I walked on the beautiful road again and although there are parts of walking through the woods and fields I miss, there are many compensations. However, the abundance of American flags flying is not one of them. It would seem that almost every house has one and the bigger the house, the bigger the flag. This is just the truth. And there are some Christ Almighty big houses! The largest one I walk by is on the highest hill, of course, and I swear it must be a quarter of a mile from the beginning of their regally fenced and landscaped yard to the end of it.
It's like walking past Caesar's Palace in Las Vegas only not really.
That flag above is not the flag which flies in front of that house. That flag looks like something that might be flying in front of the White House.
But, you know, the shade, the lack of traffic, the little side roads that I can take which lead me into more woodlands are all so lovely.
An ancient tree stump, its gnarled roots still firmly holding on to the clay bank of the road.
I can only imagine that there's an entire community of different critters living in it unless the fairies or gnomes have chased them all out.
And so I enjoyed my walk and the hills seemed easy and gravity did not suck the way it often does and when I got home, Jessie brought the boys out for a visit and to visit the chicks.
The first thing August wanted was the marbles and the rat so that this game could be played.
Ratty picks up a marble.
This causes great hilarity.
Ratty plonks the marble in a bowl and there is applause and cheering.
It just never gets old.
Here's Levon with the very last of his long baby hair twisted up in an Alfalfa.
That child is chewing on everything.
We had some of last night's eggplant parmigiana which was quite delicious if I do say so myself and we checked out the eggs, the garden, and fed the goats next door some collard greens. We cuddled and kissed the baby chickens. We gave them greens and grapes. We read books. And we kicked bamboo.
And we played with bamboo.
And we collected bamboo.
Bamboo is endlessly fascinating.
"Can I munch it?" asked August, bending his head to a broken stalk.
"Sure," we told him.
He said it was delicious. I am pretty sure it wasn't. Remember when Owen used to take the youngest stalks and cut them up for me with a butter knife and serve them on a plate?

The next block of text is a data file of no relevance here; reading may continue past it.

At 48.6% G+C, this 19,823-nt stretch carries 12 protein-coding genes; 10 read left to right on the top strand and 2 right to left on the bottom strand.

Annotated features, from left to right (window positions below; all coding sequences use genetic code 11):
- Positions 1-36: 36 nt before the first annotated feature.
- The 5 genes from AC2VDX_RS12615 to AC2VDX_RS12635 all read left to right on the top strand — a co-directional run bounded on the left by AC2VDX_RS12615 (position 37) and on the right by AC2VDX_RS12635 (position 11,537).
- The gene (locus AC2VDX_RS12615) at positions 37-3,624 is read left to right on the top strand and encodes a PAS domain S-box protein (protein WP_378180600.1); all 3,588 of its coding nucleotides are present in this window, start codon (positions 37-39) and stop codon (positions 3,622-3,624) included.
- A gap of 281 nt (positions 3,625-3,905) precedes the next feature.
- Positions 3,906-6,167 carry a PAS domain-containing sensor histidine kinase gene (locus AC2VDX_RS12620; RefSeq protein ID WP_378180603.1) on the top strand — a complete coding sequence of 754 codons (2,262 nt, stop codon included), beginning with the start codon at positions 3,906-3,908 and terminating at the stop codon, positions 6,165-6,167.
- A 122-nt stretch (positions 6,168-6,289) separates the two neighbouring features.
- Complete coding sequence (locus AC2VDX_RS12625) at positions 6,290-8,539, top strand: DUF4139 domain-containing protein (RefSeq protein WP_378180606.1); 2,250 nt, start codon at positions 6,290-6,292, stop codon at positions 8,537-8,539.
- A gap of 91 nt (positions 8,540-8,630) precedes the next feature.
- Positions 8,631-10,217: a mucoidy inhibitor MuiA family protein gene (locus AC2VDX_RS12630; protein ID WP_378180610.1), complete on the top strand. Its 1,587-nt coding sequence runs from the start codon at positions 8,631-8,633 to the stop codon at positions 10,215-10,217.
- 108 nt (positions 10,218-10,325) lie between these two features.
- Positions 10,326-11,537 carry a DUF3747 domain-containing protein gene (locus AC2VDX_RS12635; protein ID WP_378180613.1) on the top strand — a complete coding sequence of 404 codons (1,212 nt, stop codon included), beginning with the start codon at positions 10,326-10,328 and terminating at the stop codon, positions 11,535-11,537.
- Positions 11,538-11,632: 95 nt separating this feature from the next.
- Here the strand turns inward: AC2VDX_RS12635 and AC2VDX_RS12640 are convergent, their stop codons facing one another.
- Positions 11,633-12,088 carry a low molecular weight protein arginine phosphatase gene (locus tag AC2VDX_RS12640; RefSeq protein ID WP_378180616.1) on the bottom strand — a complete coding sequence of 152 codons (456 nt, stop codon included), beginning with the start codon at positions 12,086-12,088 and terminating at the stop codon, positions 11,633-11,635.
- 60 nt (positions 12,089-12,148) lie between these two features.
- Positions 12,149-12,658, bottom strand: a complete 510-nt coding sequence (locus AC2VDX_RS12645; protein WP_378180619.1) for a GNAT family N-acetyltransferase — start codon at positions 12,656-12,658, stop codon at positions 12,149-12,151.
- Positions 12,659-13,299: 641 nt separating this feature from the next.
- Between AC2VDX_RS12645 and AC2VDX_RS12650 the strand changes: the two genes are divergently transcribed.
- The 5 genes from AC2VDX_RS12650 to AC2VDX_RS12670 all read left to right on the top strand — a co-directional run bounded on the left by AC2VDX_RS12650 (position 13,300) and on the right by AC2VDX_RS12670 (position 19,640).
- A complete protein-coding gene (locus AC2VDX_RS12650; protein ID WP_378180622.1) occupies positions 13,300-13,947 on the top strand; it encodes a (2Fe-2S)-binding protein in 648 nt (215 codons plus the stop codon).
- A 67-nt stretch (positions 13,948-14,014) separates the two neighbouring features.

Oh. All my little boys.
And that was most of my day and perhaps tomorrow we will be going to Crawfordville for more chicks. Maybe. And speaking of chicks, Birdie sent me this video on Facebook.
It cracks me up so much and I believe that everyone who has ever been in a classroom or tried to get educational with their own kids can relate.
A Lexington principal named Gerry Brooks made the video and it would appear that he's made a bunch of videos and I think I might need to watch them.
Lily and Jason made it onboard their ship and here's a picture.
Glamorous? Oh yeah.
Some people are cruise people and some people are not.
I have a feeling that Lily and Jason are. I am waiting for reports.
All right. One more evening of solitude and then it's all going to get crazy. Mr. Moon will be coming home, towing his boat and carrying his fishing poles and his ice chests full of random foods and his duffle bag full of laundry and hopefully a fish or two. He sent me this picture last night from the island.
I know he hates the thought of leaving that sort of serenity and beauty. But I bet he'll be happy to sleep in his own bed again.
And August is coming to spend the night and then on Saturday I believe that all three of the Hartmann grands are coming over to spend the night and await their parents' return.
It is so quiet here and I have collards and kale cooking and brown rice simmering and tofu being squished to make barbecue tofu with. Jessie inspired me with that idea.
The chickens are singing their evening going-to-bed song, a crooning tune which is peaceful and pretty, soothing and sweet.
I'm a happy lady.